Stacy Middlemiss, a Duncan city councillor and a community action team coordinator with the Canadian Mental Health Association, will be giving training in how to administer the anti-overdose drug naloxone to North Cowichan’s council next month. (File photo)

North Cowichan council to learn how to deliver naloxone to overdose victims

Training part of Call to Action to local governments

Council members in North Cowichan will receive training on how to administer naloxone to overdose victims.

The Cowichan Mental Health Association’s Stacy Middlemiss, who is also a councillor in the City of Duncan, will attend North Cowichan’s next council meeting on Aug 21 to do a demonstration and provide training on the benefits and application of naloxone, a medication used to block the effects of opioids during an overdose.

More than 31 people died of overdoses in the Cowichan Valley alone in 2018, and more than 10,000 have died across Canada in the last three years.

RELATED STORY: MACGREGOR WANTS TO SEE OPIOID CRISIS RECOGNIZED AS NATIONAL EMERGENCY

The efforts by North Cowichan council members to take the naloxone training comes after the municipality received a “Call for Action” in regards to the ongoing fentanyl crisis that was signed by local leaders from the Sunshine Coast.

The letter states that, despite escalated efforts across the province, B.C. continues to see record numbers of illicit drug-overdose deaths, with many of these deaths resulting from people using drugs alone.

“With four people a day dying of a preventable overdose, B.C. is experiencing the worst public health crisis the province has seen in decades,” the letter said.

“Naloxone is proven to save lives by reviving people who has overdosed to give them enough time to get to the hospital. Naloxone can’t be self administered, so drug users must rely on friends or family to help.”

RELATED STORY: DUNCAN OVERDOSE PREVENTION SITE WORKING AT CAPACITY, WORKERS SAY DURING OPEN HOUSE

In January, Town of Gibsons’ Mayor Bill Beamish, Sechelt First Nation Chief Warren Paull, Sunshine Coast Regional District Chairwoman Lori Pratt and District of Sechelt Mayor Darnelda Siegers participated in a media event in which they received naloxone training to raise awareness and help fight the stigmas around drug use and addictions.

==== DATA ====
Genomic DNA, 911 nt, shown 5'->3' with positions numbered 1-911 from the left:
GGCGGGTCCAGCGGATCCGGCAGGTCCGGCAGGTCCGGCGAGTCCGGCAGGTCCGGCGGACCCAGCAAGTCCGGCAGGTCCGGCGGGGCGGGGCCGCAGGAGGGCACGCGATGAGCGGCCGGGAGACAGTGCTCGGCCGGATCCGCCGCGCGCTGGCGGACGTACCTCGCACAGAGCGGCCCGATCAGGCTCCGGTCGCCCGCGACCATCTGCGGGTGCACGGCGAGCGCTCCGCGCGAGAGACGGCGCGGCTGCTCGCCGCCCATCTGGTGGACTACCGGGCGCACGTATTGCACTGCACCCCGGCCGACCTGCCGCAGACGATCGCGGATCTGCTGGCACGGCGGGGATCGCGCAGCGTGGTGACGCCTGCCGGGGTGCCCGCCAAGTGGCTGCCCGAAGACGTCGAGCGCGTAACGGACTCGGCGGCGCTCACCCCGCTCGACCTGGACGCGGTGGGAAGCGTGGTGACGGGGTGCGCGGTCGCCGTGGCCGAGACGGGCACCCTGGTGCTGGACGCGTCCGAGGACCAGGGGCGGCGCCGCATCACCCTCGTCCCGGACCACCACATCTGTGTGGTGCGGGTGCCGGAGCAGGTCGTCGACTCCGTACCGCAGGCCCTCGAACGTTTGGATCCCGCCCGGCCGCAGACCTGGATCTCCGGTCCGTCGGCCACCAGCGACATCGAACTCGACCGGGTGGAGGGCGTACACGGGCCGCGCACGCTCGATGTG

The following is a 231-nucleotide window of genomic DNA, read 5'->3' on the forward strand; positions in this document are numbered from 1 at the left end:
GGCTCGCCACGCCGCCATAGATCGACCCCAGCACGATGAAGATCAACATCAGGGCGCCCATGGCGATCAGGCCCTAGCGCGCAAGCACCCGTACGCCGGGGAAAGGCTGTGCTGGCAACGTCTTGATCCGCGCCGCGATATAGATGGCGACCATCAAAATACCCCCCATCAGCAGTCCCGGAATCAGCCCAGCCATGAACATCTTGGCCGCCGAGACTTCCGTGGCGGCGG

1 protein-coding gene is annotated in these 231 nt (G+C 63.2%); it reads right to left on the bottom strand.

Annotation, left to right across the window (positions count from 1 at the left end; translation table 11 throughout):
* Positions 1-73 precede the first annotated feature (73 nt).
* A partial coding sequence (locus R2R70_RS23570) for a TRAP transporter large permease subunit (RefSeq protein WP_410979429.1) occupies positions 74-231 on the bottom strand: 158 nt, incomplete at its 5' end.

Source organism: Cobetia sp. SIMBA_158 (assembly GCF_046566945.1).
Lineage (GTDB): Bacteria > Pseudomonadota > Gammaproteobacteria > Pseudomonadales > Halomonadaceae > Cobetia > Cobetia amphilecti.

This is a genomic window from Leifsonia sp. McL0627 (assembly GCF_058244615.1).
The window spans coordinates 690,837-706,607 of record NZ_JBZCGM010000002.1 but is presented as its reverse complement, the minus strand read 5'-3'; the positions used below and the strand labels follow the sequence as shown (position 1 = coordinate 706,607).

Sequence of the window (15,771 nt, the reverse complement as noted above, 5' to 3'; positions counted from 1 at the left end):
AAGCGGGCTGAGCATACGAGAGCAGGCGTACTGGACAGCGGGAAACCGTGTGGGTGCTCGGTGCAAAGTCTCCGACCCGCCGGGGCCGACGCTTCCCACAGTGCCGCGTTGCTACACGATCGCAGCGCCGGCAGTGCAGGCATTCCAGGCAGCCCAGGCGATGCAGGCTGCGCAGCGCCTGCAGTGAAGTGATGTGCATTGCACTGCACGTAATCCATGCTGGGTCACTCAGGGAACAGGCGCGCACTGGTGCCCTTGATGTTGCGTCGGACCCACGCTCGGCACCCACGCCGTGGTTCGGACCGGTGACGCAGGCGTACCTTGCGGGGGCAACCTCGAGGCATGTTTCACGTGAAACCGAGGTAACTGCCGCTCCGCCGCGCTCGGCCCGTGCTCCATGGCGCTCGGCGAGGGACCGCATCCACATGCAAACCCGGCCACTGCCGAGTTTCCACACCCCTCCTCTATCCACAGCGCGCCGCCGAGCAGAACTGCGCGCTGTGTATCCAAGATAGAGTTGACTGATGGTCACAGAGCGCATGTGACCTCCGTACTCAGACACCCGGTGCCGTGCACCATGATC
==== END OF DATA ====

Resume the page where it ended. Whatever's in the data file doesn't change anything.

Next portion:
The leaders are now sending letters to local governments around the province encouraging them to do the same.

North Cowichan Mayor Al Siebring said he thinks the Call to Action is a great initiative and he’s looking forward to taking the training.

“We want to do our part as well to help raise awareness and remove some the stigma around this issue,” he said.

“People should educate themselves about this so they can be prepared to help out if an overdose occurs. Our staff said they would arrange the training and we’re glad to do it.”



robert.barron@cowichanvalleycitizen.com

Like us on Facebook and follow us on Twitter

Get local stories you won't find anywhere else right to your inbox.
Sign up here

Comments are closed

Just Posted

Chemainus artist’s painting of a front-line worker a powerful image

Chemainus artist puts her creative touch to COVID Angel

Drivesmart column: Traffic calming in your neighbourhood

Since the police are only part of the solution, what are the alternatives?

COVID-19 means different graduations for Cowichan students in 2020

At Lake Cowichan students did the traditional hat toss

Mary Lowther column: Pre-sprouting corn in paper towels

My new packet of spinach didn’t grow when I put the seeds directly into potting soil

B.C. accommodators need phone lines to light up as in-province travel given green light

Travel restrictions during the COVID-19 pandemic have decimated the tourism and hospitality industries

300 Cache Creek residents on evacuation alert due to flood risk as river rises

Heavy rainfall on Canada Day has river rising steadily, threatening 175 properties

First glimpse of Canada’s true COVID-19 infection rate expected mid-July

At least 105,000 Canadians have tested positive for COVID-19 since the coronavirus was identified

Annual music event in Comox Valley celebrates online instead

Vancouver Island MusicFest holds virtual celebration set for July 10

Police ramp up efforts to get impaired drivers off B.C. roads this summer

July is dedicated to the Summer CounterAttack Impaired Driving Campaign

Migrant workers stage multi-city action for full status amid COVID-19 risks

‘COVID-19 has exacerbated an existing crisis’

Okanagan school drops ‘Rebels’ sports team name, citing links with U.S. Civil War

Name and formerly-used images “fly in the face” of the district’s human rights policy, says board chair

PHOTOS: B.C.’s top doc picks up personalized Fluevog shoes, tours mural exhibition

Murals of Gratitude exhibit includes at least one portrait of Henry alongside paintings of health-care workers

In troubled times: Independence Day in a land of confusion

Buffeted by invisible forces and just plain worn out, the United States of America celebrates its 244th birthday

Most Read